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On A Steep Venezuelan Hill, Mudslides Can Be Deadly


And next we visit a Venezuelan hillside. Political and economic chaos in that country has made life for the poor even harder than it was. And as NPR's Philip Reeves reports, they already faced a steep climb.

MARIA RODRIGUEZ: (Speaking Spanish).

PHILIP REEVES, BYLINE: When Maria Rodriguez goes to bed at night, she worries about rain. She lives with her three small children on a steep hillside. Their home's a shack, built by her husband from scraps of wood.

RODRIGUEZ: (Speaking Spanish).

REEVES: Rodriguez worries there will be a mudslide, and they will be swept down the slope and die. That sometimes happens to people here. Rodriguez says when rain's forecast...

RODRIGUEZ: (Speaking Spanish).

REEVES: ...She takes the family to sleep at her mom's place - on flatter ground.

Being Venezuelan and poor is very hard right now. It's harder still if you live here in the vertical world of the hillside slums of west Caracas. The Rodriguez family's tiny shack is on a hill so steep that many cars can't climb it. Lose your footing on the dirt path leading to their front door and you'll tumble a long way down.

RODRIGUEZ: (Speaking Spanish).

REEVES: Maria Rodriguez has trained her little kids to tread very carefully. That's what good parents do in this vertical world.

RODRIGUEZ: (Speaking Spanish).

REEVES: Rodriguez tries to give her family two basic meals a day, but it's a huge struggle. Her husband, Jubel, has been laid off. Venezuela has acute food shortages. The family mostly can't afford what is available because the currency has crashed. They're turning to the hillside to survive.

RODRIGUEZ: (Speaking Spanish).

REEVES: Maria Rodriguez points down the hill.

RODRIGUEZ: (Speaking Spanish).

REEVES: "There was a garbage dump down there," she says. Her husband's cleared the land to grow corn, peppers, tomatoes and bananas. The family's so hungry she cooks the bananas long before they ripen. Rodriguez says many in this vertical world are returning to the land.

Jose Hernandez is a few yards down the path pulling up plants to feed his handful of chickens. Hernandez says, these days, he depends on their eggs plus whatever he can grow here on the hill.

JOSE HERNANDEZ: (Speaking Spanish).

REEVES: Root vegetables and bananas. Hernandez is a 60-year-old retired small businessman. He turned to the hillside after his pension became almost worthless and his weight started dropping.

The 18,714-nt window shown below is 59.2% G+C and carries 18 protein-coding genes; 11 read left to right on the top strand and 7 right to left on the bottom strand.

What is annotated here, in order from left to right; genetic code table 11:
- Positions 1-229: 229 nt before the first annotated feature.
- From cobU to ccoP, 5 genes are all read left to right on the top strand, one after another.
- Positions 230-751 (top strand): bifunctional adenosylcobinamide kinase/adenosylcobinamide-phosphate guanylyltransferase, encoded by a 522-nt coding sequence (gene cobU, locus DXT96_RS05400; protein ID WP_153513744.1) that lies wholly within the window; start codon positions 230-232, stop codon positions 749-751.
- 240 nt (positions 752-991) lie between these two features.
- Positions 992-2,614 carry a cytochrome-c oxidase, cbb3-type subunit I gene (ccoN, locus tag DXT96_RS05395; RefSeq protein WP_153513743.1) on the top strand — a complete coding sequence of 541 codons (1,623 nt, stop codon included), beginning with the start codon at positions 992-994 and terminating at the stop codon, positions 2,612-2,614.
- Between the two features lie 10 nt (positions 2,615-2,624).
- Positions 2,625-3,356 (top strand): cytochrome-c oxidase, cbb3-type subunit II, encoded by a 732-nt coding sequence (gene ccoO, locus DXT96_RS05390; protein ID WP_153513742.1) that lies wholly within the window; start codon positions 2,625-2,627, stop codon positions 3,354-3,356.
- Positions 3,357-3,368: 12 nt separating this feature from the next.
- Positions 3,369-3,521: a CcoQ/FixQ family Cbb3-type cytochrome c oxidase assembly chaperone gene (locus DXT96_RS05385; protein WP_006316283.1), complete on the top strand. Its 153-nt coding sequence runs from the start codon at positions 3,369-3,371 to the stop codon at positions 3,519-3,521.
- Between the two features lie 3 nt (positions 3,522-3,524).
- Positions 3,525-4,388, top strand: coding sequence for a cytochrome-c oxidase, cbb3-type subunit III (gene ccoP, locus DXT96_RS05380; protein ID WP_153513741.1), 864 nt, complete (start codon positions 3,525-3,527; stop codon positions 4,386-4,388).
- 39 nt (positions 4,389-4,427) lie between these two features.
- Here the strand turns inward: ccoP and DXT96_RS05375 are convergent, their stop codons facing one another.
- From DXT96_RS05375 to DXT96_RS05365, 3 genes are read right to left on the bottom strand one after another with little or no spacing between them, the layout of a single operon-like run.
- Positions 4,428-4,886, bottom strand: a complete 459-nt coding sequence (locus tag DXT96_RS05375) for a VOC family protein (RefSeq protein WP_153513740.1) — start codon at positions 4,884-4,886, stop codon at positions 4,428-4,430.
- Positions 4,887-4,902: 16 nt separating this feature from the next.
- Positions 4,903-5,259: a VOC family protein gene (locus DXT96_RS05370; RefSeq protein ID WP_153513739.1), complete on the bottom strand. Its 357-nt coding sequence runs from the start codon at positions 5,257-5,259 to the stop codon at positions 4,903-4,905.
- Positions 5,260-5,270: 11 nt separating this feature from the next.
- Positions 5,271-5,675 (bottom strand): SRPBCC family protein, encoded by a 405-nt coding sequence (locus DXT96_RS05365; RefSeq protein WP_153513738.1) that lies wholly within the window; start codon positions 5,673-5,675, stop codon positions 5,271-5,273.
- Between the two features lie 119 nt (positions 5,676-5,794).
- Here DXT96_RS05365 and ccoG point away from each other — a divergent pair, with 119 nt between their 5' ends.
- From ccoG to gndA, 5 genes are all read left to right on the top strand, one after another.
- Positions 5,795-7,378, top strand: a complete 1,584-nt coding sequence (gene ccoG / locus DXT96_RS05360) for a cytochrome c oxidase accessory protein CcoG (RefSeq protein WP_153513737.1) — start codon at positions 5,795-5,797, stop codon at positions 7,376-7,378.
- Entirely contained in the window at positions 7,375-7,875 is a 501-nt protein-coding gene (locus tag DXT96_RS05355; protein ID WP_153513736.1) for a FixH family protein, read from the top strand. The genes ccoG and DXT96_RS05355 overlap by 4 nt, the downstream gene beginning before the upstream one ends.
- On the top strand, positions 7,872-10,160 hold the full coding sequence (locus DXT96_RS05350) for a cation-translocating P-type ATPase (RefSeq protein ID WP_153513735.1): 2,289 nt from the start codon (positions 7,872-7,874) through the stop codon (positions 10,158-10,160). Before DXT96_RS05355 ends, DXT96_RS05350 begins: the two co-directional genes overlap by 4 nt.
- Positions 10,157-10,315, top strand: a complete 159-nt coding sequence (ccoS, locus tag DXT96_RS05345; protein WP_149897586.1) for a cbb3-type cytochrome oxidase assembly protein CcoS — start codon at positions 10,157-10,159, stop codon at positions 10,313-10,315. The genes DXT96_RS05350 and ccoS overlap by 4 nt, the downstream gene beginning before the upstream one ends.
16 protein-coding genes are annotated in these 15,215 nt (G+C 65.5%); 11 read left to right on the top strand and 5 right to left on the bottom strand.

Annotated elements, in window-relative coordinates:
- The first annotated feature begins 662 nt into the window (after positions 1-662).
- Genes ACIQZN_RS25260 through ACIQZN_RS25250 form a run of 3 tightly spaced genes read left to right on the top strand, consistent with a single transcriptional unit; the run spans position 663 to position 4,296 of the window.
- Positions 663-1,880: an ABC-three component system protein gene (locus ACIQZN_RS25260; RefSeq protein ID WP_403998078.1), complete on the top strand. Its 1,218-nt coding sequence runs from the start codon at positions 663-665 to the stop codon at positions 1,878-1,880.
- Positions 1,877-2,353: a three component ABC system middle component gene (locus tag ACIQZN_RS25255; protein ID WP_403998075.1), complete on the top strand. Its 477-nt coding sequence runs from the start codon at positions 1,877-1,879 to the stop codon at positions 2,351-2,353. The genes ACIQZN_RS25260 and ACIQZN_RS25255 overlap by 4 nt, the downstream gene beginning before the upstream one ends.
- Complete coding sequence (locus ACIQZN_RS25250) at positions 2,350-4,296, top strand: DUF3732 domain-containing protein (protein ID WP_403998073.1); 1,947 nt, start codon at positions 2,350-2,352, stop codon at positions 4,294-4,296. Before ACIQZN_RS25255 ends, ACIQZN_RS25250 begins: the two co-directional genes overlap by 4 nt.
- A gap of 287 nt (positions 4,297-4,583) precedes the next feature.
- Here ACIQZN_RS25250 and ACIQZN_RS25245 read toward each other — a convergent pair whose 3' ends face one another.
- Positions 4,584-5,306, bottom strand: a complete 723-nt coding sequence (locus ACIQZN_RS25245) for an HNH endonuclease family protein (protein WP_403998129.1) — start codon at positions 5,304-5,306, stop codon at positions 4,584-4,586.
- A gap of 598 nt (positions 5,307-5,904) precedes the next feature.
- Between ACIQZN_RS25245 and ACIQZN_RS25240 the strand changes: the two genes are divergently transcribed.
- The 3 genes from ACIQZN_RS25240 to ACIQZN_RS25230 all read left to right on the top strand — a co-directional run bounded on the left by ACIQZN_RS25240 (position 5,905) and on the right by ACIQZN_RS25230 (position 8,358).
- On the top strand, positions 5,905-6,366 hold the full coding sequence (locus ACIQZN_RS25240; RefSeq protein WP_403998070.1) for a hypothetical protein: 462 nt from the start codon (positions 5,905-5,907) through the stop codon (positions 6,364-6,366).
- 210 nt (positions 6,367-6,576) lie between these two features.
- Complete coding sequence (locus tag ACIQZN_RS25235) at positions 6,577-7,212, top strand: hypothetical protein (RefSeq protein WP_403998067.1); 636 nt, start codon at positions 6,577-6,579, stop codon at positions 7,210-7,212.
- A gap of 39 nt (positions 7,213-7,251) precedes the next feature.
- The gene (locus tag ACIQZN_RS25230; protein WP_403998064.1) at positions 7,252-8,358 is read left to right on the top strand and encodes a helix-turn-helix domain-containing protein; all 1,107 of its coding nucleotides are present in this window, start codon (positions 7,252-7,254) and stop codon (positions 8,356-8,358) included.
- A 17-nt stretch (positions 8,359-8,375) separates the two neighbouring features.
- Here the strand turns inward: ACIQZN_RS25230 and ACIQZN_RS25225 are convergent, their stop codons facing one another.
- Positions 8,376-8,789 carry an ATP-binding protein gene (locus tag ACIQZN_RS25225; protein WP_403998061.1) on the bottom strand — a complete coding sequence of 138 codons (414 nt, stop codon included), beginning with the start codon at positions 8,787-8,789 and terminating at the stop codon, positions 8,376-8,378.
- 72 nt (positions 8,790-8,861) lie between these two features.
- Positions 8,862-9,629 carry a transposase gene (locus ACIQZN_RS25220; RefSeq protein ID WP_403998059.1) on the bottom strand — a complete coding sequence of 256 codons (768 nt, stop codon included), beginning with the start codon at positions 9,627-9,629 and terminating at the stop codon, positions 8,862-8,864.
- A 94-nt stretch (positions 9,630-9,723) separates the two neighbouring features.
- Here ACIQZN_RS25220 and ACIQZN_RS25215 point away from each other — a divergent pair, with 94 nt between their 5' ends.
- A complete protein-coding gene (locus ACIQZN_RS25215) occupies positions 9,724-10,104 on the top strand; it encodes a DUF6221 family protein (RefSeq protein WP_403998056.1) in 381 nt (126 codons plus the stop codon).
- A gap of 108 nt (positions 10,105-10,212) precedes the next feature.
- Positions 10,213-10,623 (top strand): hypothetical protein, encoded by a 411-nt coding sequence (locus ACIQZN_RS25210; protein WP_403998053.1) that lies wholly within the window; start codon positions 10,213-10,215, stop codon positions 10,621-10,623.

HERNANDEZ: (Through interpreter) I weighed more than 220 pounds five years ago. Right now I weigh 160, 170 pounds.

REEVES: Working these steep slopes is not easy. Diabetes has made Hernandez almost blind.

HERNANDEZ: (Through interpreter) From where you are, I can't recognize you. I can see shapes, nothing else.

REEVES: The other day he tripped and fell, gashing his leg. A friend now helps him garden and splits the produce. These Caracas hill slums used to be a heartland of support for Venezuela's leftist government. But after weeks of protests that have left dozens dead, President Nicolas Maduro is losing ground, even in these areas. Everyone around here is angry with Maduro, says Hernandez. Hernandez is getting tired of the daily quests for food.

HERNANDEZ: (Speaking Spanish).

REEVES: "I hope God takes me," he says. Until then, he says he'll have to carry on surviving with whatever he can grow in his vertical world. Philip Reeves, NPR News.

(SOUNDBITE OF DAMIAK'S "TENUOUS GEARS") Transcript provided by NPR, Copyright NPR.

NPR transcripts are created on a rush deadline by an NPR contractor. This text may not be in its final form and may be updated or revised in the future. Accuracy and availability may vary. The authoritative record of NPR’s programming is the audio record.

Philip Reeves is an award-winning international correspondent covering South America. Previously, he served as NPR's correspondent covering Pakistan, Afghanistan, and India.